A Drafty Flight

  • MP79 2013-08-02 06:20
    The London bus thing is really common, their system goes down for maintenance all the time.
    It's the windows update restart messages on the graphical display boards that worry me :)
  • DonaldK 2013-08-02 06:29
    "Great serving suggestion".... not cool, bru. Not cool.
  • dkf 2013-08-02 06:37
    With this options the comment is more flexible than never.

    (Well, someone had to say it…)
  • Dhamp 2013-08-02 06:39
    That's clearly the plane's crumple zone.
  • UnableToRelieve 2013-08-02 06:40
    Uh, I'll have to be on the lookout for *UnableToRetrieve*#-1... Sounds vicious!

    Captcha: vindico -- seems like Vin Diesel has started a company...
  • Warren 2013-08-02 06:58
    Did anyone else try clicking the red arrows* to move the misaligned seats back into place?

    * For others familiar: not The Red Arrows, who don't fly A320s!
  • Maciej 2013-08-02 06:59
    DonaldK:
    "Great serving suggestion".... not cool, bru. Not cool.


    True. I had a son that was served as a waffle, and let me assure you, it's no laughing matter.
  • pjt33 2013-08-02 07:13
    I don't think literal translations from other languages (at a guess, Spanish) really qualify as TDWTF fodder.
  • Kuba 2013-08-02 07:14
    What the heck is up with those "you're never supposed to see that" strings? If nobody will see it, just make it an empty string and avoid at least some of the embarrassment. I can't but imagine that a typical Windows machine might waste a 4kb page of memory (in aggregate) on such strings. I work daily with microcontrollers that have a 12 bit data address space...
  • no laughing matter 2013-08-02 07:26
    Maciej:
    DonaldK:
    "Great serving suggestion".... not cool, bru. Not cool.


    True. I had a son that was served as a waffle, and let me assure you, it's no laughing matter.
    Right or wrong, this is how babies have always been served on thedailywaffletf!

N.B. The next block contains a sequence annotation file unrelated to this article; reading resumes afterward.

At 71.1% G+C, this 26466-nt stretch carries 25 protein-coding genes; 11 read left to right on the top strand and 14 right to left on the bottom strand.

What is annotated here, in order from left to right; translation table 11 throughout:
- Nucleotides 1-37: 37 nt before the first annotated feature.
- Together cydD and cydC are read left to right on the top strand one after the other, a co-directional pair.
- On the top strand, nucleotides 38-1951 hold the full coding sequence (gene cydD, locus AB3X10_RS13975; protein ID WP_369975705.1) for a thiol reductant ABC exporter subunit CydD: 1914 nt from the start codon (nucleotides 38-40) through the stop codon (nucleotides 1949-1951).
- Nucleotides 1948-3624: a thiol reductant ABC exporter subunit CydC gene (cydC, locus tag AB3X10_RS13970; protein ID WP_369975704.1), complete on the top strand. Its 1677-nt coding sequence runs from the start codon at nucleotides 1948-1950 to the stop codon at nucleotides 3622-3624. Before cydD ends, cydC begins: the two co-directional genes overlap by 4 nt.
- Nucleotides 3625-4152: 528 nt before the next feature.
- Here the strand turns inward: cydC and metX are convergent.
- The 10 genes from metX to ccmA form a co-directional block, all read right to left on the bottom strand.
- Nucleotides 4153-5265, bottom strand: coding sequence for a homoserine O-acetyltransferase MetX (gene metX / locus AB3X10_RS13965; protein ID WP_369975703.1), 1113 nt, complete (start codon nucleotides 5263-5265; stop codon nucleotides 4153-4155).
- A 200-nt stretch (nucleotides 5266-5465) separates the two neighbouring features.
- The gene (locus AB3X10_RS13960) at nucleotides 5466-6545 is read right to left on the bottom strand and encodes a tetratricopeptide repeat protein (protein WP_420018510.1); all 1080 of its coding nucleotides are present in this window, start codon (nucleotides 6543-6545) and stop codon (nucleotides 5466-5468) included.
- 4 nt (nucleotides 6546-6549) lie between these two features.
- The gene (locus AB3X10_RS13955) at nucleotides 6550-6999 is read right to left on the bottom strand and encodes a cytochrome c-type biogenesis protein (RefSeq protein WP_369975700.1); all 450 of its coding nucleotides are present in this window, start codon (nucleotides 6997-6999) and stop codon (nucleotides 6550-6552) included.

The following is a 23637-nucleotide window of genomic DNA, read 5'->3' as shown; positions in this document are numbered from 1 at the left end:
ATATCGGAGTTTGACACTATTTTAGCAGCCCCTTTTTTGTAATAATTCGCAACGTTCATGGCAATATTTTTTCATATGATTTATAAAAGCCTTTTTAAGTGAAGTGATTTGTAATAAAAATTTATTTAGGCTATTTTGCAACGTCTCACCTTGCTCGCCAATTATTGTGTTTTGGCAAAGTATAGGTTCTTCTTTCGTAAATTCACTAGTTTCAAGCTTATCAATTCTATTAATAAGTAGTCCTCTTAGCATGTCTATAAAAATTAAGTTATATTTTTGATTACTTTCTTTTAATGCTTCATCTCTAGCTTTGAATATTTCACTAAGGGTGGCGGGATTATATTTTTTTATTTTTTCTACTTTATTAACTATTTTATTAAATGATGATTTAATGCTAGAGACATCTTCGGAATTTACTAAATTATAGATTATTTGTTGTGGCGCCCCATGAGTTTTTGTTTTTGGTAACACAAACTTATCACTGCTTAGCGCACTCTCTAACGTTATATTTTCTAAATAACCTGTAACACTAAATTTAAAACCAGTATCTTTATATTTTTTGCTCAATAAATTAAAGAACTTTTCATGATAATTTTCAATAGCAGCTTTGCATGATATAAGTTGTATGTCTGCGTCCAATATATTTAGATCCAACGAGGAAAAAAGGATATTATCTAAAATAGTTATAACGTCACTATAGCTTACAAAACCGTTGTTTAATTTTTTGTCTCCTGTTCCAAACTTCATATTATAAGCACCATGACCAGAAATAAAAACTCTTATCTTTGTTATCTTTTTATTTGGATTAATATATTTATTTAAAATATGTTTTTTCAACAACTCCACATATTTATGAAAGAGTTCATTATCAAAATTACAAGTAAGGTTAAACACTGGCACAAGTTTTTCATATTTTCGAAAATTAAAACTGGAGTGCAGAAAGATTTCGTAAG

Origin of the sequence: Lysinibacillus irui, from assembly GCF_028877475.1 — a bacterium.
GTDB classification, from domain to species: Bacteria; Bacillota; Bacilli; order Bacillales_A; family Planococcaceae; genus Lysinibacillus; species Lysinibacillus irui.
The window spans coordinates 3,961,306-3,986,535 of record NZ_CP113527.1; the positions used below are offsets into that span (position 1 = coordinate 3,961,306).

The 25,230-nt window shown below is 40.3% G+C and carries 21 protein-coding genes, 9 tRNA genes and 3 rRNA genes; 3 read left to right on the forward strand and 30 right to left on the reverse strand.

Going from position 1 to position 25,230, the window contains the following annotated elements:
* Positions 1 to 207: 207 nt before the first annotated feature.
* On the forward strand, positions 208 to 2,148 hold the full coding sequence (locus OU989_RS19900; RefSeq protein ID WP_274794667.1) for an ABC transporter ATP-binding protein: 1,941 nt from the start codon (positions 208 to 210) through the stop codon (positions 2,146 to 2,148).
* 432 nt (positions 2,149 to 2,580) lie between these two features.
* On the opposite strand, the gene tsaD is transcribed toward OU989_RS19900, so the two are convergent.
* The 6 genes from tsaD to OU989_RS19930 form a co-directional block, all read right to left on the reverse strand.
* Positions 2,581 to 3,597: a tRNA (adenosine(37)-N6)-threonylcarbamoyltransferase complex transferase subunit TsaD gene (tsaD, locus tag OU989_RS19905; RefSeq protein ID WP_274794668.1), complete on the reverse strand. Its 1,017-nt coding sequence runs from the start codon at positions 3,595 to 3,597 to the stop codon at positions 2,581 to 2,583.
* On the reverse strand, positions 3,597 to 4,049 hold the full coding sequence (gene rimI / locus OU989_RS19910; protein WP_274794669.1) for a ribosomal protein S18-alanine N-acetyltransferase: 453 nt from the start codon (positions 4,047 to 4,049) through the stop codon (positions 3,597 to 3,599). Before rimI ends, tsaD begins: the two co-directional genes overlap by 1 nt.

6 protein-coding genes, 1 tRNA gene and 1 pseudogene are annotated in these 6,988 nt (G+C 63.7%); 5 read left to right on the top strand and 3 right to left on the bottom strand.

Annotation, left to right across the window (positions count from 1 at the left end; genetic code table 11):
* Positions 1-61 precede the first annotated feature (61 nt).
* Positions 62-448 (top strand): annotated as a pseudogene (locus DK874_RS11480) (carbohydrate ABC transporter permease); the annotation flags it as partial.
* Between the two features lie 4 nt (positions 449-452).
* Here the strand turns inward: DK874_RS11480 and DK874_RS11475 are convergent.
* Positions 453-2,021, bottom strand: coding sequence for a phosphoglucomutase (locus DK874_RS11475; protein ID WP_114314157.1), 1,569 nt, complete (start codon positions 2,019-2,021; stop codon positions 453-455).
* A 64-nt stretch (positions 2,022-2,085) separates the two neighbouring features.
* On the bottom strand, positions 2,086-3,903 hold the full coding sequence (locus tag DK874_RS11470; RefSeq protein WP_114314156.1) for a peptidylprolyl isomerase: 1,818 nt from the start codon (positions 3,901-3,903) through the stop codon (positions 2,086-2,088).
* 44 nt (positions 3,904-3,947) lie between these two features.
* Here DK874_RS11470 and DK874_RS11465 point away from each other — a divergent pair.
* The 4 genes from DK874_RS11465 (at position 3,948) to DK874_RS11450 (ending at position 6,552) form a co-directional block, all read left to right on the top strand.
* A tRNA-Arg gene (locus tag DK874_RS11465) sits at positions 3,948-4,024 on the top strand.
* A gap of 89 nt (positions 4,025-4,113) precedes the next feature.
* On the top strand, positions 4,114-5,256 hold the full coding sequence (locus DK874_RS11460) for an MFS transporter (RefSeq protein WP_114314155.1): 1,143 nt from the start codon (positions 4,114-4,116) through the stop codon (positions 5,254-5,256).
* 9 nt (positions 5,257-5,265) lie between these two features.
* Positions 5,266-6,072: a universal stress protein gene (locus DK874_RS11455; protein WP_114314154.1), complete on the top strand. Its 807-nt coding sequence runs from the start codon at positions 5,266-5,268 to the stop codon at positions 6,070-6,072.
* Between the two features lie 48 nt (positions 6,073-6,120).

• Dave 2013-08-02 07:36
    Strange. The TfL Countdown site claims that there is no stop no 35576. Clearly 'shopped!
  • a key in f# minor 2013-08-02 08:02
    DonaldK:
    "Great serving suggestion".... not cool, bru. Not cool.

    Right or wrong, this is how all modest proposals were done back in the day.
  • EuroGuy 2013-08-02 08:36
    Kuba:
    What the heck is up with those "you're never supposed to see that" strings? If nobody will see it, just make it an empty string and avoid at least some of the embarrassment. I can't but imagine that a typical Windows machine might waste a 4kb page of memory (in aggregate) on such strings. I work daily with microcontrollers that have a 12 bit data address space...

    An embarrassing message will at least ensure that users will report the error. The fact that this made TDWTF sort of proves my point.
  • Rans Heiser 2013-08-02 08:38
    DonaldK:
    "Great serving suggestion".... not cool, bru. Not cool.
    Yeah... it's piping hot!
  • A guilty bystander 2013-08-02 08:44
    "Perhaps Thunderbird is trying to tell me that nobody uses the 'delivery confirmation request' feature?" AJH wondered.

    Seems AJH got the hint.
  • Bring Back TopCod3r 2013-08-02 08:46
    Dave:
    Strange. The TfL Countdown site claims that there is no stop no 35576. Clearly 'shopped!


    Wasn't just me then. Can see that it is tower hill (Soc Gen in the background gives it away). Think 54382 would be the correct code.
  • Bring Back TopCod3r 2013-08-02 08:51
    Bring Back TopCod3r:
    Dave:
    Strange. The TfL Countdown site claims that there is no stop no 35576. Clearly 'shopped!


    Wasn't just me then. Can see that it is tower hill (Soc Gen in the background gives it away). Think 54382 would be the correct code.


    Actually 54582, the photo is looking back not forwards. thanks streetview.
  • Golden Dragon 2013-08-02 08:52
    FileHelpers written by Martians. I know it them 'cause they no use good grammar.